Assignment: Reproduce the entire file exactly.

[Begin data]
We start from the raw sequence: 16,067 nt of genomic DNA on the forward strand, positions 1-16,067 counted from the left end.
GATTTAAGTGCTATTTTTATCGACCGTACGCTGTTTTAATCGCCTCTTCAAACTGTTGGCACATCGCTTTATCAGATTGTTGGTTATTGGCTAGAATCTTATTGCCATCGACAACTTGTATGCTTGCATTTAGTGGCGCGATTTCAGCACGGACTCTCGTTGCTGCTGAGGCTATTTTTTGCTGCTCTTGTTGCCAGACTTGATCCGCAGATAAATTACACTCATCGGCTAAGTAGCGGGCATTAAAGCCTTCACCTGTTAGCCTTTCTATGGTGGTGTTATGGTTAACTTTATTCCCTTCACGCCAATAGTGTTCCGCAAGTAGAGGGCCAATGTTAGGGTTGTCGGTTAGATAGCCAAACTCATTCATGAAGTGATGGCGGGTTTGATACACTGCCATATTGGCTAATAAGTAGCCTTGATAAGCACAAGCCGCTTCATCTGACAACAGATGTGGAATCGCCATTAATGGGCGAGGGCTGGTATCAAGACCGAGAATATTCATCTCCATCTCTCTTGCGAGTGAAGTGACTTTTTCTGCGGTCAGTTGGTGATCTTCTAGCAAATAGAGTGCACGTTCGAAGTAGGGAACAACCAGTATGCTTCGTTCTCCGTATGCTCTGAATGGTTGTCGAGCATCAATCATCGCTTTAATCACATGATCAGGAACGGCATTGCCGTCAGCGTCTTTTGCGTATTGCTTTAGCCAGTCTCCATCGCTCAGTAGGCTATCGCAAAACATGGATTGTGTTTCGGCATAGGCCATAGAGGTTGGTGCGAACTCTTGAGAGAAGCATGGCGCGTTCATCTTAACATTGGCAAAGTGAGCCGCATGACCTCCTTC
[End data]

We start from the raw sequence: 16,067 nt of genomic DNA on the forward strand, positions 1-16,067 counted from the left end.
GATTTAAGTGCTATTTTTATCGACCGTACGCTGTTTTAATCGCCTCTTCAAACTGTTGGCACATCGCTTTATCAGATTGTTGGTTATTGGCTAGAATCTTATTGCCATCGACAACTTGTATGCTTGCATTTAGTGGCGCGATTTCAGCACGGACTCTCGTTGCTGCTGAGGCTATTTTTTGCTGCTCTTGTTGCCAGACTTGATCCGCAGATAAATTACACTCATCGGCTAAGTAGCGGGCATTAAAGCCTTCACCTGTTAGCCTTTCTATGGTGGTGTTATGGTTAACTTTATTCCCTTCACGCCAATAGTGTTCCGCAAGTAGAGGGCCAATGTTAGGGTTGTCGGTTAGATAGCCAAACTCATTCATGAAGTGATGGCGGGTTTGATACACTGCCATATTGGCTAATAAGTAGCCTTGATAAGCACAAGCCGCTTCATCTGACAACAGATGTGGAATCGCCATTAATGGGCGAGGGCTGGTATCAAGACCGAGAATATTCATCTCCATCTCTCTTGCGAGTGAAGTGACTTTTTCTGCGGTCAGTTGGTGATCTTCTAGCAAATAGAGTGCACGTTCGAAGTAGGGAACAACCAGTATGCTTCGTTCTCCGTATGCTCTGAATGGTTGTCGAGCATCAATCATCGCTTTAATCACATGATCAGGAACGGCATTGCCGTCAGCGTCTTTTGCGTATTGCTTTAGCCAGTCTCCATCGCTCAGTAGGCTATCGCAAAACATGGATTGTGTTTCGGCATAGGCCATAGAGGTTGGTGCGAACTCTTGAGAGAAGCATGGCGCGTTCATCTTAACATTGGCAAAGTGAGCCGCATGACCTCCTTC